#231 Posted by Beforet (3007 posts) -

@Zol said:

What a horrible system in which few clueless illiterate people(Supreme Court) decide what other people can and can't have. You need to change this horrible system.

The hell are you talking about? The Supreme Court justices are who keep striking down these sorts of laws. And I imagine all of them are far more intelligent than you'll ever be.

#232 Posted by DG991 (1435 posts) -

@Tebbit: All joking aside that is how the founding fathers set it up so our country wouldn't end up like others. It is supposed to be a pain in the ass to prevent tyranny. It is very safe from change normally.

And also I can't imagine a ruling against video games seeing as how they are so popular now.

#233 Posted by dudeglove (9646 posts) -

Well I'm just glad I live in Russia.

#234 Posted by TotalEklypse (982 posts) -

This won't pass. 

#235 Posted by NorthSarge (275 posts) -

@capthavic said:

@Cribba said:
Why can't all of these OLD PEOPLE just die?
Unfortunately stupidity can't die...

nailed it.

#236 Posted by left4doof (318 posts) -

I'm afraid . Have you seen the shit Germans and Australians have to put up with ?

#237 Posted by SwiprNOSEwipng (26 posts) -

Everyone needs a political agenda I guess. I don't actually think these people bringing this to court are really against video games. I just think they don't play them and need something to further their career in law.  
Why not video games? It's a huge case with plenty of press. Perfect for attempting to make themselves look good. Too bad for them I think this is really as far as it goes. 

#238 Posted by Gonmog (652 posts) -
@vdortizo How? Take away our freedom of speech? That don't seem like a good idea seeing as that's sorta important.
#239 Posted by Dookysharpgun (622 posts) -
@ATTILAtheFUN: They're fighting against this because, much like movies, TV and books, no government has a right to suppress any form of media. Kids shouldn't play these games, and that's why we have ratings on the box. Crap parenting is the only reason this situation arose. But, let me put it to you like this: what happens if, and that's a relatively small if, this law goes through? I'll give you a quick outline: bigoted ignorant fucks think they've gained momentum, and begin an assault against the industry thinking they can get away with this crap. Ratings boards are forced to adapt or die, and the global market dries up because game developers no longer have the freedom to make what they want to make. Violence in videogames disappears, the industry is taken over by all manner of shit games, and we, the older, more mature gamers, end up being pushed out because we no longer get any enjoyment out of our medium. 
What I'm trying to say is...well that the people behind this are idiots, they have no clue about videogames, ratings or, for that matter, parenting. Now giving these people a win would inevitably lead to them pushing harder and harder to stomp out any form of creativity and freedom in the games industry, because they're far too close-minded to understand that developers, publishers and distributors aren't the problem. They are. And let's face it, there are worse things for kids than violent videogames. Being bred by two individuals who, just through luck, discovered which parts to put where, creating another wretched life that they'll breed into  the world of ignorance and zealous beliefs, for example, is much worse.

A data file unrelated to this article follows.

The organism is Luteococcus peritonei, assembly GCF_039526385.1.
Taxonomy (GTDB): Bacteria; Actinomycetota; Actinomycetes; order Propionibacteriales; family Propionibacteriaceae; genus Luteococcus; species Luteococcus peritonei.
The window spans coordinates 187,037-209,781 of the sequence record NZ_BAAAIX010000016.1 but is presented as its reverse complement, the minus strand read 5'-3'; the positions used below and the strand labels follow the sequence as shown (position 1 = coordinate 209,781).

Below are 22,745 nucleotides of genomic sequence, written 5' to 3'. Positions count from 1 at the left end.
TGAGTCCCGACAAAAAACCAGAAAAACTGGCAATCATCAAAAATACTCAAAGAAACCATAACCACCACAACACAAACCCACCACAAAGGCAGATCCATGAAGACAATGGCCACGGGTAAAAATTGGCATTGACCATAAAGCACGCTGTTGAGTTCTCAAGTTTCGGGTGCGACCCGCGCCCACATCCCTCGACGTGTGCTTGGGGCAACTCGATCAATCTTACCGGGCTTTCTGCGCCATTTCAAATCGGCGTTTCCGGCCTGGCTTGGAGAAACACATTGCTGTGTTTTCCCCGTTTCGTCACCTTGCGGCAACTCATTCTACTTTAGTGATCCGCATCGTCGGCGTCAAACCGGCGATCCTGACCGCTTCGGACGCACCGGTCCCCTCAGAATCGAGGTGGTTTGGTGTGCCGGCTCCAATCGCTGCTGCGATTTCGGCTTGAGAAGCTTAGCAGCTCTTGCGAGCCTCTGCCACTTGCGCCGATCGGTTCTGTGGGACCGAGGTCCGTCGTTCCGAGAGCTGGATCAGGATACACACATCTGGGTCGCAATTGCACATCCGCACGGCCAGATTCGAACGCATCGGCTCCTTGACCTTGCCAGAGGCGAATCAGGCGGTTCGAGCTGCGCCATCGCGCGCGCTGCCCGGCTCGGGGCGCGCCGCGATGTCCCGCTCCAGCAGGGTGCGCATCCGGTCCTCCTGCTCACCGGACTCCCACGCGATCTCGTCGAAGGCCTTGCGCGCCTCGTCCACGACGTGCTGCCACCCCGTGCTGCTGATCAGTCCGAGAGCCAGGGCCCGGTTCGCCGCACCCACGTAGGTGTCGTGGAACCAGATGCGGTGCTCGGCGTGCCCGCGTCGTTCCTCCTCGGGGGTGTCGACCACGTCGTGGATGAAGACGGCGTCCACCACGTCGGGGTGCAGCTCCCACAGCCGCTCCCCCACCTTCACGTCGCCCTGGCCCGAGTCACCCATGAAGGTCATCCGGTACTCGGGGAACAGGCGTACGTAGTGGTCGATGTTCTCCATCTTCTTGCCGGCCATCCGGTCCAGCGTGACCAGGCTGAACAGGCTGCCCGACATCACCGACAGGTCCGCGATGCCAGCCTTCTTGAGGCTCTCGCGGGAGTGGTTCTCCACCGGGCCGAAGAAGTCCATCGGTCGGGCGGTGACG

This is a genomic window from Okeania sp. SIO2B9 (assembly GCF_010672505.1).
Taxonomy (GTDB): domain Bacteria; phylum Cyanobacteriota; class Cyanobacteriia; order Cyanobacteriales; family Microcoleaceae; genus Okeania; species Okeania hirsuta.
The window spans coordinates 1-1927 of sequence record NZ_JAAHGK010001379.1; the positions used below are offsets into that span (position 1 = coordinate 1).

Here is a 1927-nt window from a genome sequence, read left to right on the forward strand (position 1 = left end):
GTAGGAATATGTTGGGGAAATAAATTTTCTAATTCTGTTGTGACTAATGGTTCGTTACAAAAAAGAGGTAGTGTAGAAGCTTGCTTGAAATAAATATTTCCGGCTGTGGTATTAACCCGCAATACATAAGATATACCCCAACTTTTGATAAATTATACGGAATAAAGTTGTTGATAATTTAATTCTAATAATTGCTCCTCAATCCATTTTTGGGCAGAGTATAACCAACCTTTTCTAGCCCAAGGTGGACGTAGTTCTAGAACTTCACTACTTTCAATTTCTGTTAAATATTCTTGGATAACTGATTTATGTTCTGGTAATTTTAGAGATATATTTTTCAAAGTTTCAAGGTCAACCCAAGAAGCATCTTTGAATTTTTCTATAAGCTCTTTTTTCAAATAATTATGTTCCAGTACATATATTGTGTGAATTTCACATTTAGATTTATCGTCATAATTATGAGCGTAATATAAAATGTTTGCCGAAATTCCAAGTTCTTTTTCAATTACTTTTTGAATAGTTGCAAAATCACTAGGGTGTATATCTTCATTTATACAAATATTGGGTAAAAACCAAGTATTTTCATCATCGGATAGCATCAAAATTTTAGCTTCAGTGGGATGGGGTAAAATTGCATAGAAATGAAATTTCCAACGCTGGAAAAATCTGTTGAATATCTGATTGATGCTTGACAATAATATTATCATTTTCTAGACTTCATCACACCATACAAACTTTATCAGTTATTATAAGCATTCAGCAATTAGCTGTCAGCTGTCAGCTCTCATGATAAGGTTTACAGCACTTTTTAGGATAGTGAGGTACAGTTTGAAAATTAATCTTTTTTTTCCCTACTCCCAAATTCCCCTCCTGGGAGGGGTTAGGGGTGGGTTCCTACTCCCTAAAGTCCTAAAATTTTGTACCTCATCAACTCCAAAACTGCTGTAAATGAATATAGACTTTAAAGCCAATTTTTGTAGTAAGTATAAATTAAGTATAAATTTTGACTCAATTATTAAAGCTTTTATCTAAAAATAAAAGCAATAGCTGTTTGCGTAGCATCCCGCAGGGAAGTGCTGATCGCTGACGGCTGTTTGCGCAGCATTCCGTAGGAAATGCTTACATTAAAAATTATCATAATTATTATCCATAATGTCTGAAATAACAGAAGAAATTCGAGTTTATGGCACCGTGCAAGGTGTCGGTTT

You aren't wrong, and yes, the intentions of this idea are pure, but much like religion, or even government, there are people behind it, and people, unfortunately, are a blight on pure ideas, especially when they're as thick as two short planks, tied either side of a fucking elephant.
#240 Posted by Gonmog (652 posts) -

Btw, the freedom of speech Is in the bill of rights. And that is what they are trying to get by.
Everything wrote on them both are very blanketed. I want you to read them and tell me what should be changed that has not already. If you don't know then maybe your thoughts on changing it are flat out wrong.

#241 Posted by OppressiveStink (366 posts) -


Well, taking a look at the ESA's site it seems in 2010 only 33% of the video game industry's total profit comes from the sale of M rated video games(i'm willing to bet most of the "M" rated games sold were sold in specialty stores like Gamestop.). The vast majority of the profit comes from T or lower video games. http://www.theesa.com/facts/pdfs/ESA_EF_2011.pdf

As a financial risk analyst, I suggest ways that businesses cut profit gaps and avoid financial liability scenarios. If I was the manager of a big-box and knew that there would be more than the average once or twice that someone would get away with buying a rated M game, I'd certainly play with the idea with removing the margin of error. ONE 1000USD fine erases the profits of roughly 100 video games (10% profit margin is pretty damn generous). This would DEFINITELY impact the decision to carry M rated games by anyone with half a brain.